WASHINGTON — Homeland Security Secretary Janet Napolitano says U.S. airports, including Los Angeles International and O’Hare International in Chicago, are already experiencing delays as a result of automatic federal spending cuts.

Both of those big-city airports routinely suffer delays.

“The problem was, on day one when Obama started talking about how bad the sequester was, nobody was disagreeing with him,” a senior House Republican aide says. “We always agreed that there would be programs that were unnecessarily going to be impacted by this. The only way for them to gain ground was to go over the top, and they just boxed themselves into a corner of hysterics, claiming the world was going to end, and then it didn’t.” 

“Look, the sequester is going to have an impact, an adverse effect, that people notice,” says an aide to House leadership. “But by coming right out of the gate with scary statistics and easily disprovable claims, I think they really undercut their credibility.”

As the focus now shifts to upcoming fights — over the continuing resolution, next year’s budget, and the debt ceiling — Republicans think they are about as well-positioned as they could hope to be, given the existing balance of power in Washington. “One of the goals in all of this is to make certain that there is a contrast that the American people appreciate and can see between the solutions that Republicans are putting on the table, and the ideas that Democrats are putting on the table,” Price says. “The role of the minority is to contrast with the other side, and to hold the other side to account.”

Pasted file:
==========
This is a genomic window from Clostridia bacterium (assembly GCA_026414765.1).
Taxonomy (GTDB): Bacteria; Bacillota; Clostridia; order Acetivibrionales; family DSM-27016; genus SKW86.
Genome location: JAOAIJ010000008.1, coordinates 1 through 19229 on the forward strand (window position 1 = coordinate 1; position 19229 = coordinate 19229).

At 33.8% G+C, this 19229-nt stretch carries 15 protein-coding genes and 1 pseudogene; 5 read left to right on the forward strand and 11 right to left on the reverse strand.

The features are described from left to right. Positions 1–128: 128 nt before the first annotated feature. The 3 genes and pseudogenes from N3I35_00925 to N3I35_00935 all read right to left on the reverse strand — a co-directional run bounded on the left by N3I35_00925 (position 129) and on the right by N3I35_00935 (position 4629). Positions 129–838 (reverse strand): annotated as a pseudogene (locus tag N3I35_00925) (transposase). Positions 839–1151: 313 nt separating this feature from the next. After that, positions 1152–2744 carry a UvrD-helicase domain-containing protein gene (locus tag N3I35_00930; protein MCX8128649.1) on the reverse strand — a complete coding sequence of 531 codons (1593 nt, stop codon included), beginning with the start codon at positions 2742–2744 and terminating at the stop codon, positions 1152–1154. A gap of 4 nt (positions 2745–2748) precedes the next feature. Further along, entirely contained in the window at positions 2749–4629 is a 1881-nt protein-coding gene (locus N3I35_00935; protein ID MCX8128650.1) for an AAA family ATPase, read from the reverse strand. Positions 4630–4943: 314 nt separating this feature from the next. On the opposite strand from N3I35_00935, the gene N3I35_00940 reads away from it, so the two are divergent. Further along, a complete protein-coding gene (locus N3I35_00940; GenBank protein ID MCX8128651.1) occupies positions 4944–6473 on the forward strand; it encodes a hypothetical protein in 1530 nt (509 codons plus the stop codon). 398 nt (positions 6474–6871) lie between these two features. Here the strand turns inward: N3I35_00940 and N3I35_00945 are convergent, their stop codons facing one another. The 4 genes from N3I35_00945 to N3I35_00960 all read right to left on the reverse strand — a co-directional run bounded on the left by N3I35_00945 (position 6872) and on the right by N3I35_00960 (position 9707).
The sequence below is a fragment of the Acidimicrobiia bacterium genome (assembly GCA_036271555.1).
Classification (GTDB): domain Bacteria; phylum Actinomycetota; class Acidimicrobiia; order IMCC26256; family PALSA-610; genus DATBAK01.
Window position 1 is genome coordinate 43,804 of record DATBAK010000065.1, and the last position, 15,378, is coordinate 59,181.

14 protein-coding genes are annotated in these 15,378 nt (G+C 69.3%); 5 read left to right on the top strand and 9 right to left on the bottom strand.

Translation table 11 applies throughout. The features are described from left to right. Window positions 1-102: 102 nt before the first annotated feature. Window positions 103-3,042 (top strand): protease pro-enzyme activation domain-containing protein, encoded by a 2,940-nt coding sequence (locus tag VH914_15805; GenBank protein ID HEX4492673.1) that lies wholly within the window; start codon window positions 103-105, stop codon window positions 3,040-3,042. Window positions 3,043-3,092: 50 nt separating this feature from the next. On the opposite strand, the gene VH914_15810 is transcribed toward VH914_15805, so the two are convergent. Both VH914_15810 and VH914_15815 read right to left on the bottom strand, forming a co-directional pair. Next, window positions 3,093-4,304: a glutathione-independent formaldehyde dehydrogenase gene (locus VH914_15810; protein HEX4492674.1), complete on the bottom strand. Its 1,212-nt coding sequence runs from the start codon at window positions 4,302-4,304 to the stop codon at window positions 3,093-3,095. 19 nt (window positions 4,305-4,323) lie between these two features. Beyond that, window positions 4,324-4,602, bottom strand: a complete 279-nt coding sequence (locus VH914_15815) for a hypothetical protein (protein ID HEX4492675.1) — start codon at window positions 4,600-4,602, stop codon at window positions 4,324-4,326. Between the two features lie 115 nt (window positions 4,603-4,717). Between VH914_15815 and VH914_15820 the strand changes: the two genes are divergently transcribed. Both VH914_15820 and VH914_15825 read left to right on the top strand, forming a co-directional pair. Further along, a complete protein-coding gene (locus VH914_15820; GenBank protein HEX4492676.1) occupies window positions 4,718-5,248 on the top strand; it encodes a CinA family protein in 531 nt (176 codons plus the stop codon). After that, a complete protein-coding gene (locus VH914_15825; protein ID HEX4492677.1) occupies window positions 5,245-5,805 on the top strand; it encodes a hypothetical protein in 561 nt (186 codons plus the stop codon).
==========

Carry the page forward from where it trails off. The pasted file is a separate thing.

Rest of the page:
House aides say that their decision not to pass, or even attempt to pass, a sequester alternative this year (they already passed two in the previous session) bolstered their position, given that the Democratic Senate was unable to pass its own alternative. “We didn’t feel any pressure at all to keep negotiating against ourselves,” the senior House GOP aide says. “We can’t keep giving them targets to shoot at.” However, when House Republicans introduce and pass their budget for next year, which they say will reach balance within a ten-year window, they will finally have a Democratic alternative to contrast with. And that will be thanks, at least in part, to the same strategic vision outlined at their retreat earlier this year. The only thing House Republicans requested in exchange for delaying a debt-ceiling confrontation earlier this year was a measure that would withhold Senators’ pay if they failed to pass a budget, something Democrats haven’t done in nearly four years. (They swiftly relented.)

Of course, Congressional Republicans’ dismal approval rating is well established, but Obama’s is nothing to write home about either, having recently fallen to 46 percent, down from a post-election high of 56 percent. It is something he needs to be mindful of, especially if he hopes to make any progress on an ambitious second-term agenda. In order to make any headway on budget issues, Republicans say, Obama will need to abandon his habit of negotiating against a caricatured, straw-man version of the GOP position. 

“The White House has been badly served throughout the Obama administration by making assumptions about what Republicans want, rather than actually talking to Republicans and conservatives, and finding out what moves them,” the House leadership aide says. “I don’t know if it’s because they watch too much MSNBC, or what, but they have a habit of telling us what they think we want, and have made some bad assumptions about the principles of conservatism.”

— Andrew Stiles is a political reporter for National Review.

Andrew StilesAndrew Stiles is a political reporter for National Review Online. He previously worked at the Washington Free Beacon, and was an intern at The Hill newspaper. Stiles is a 2009 ...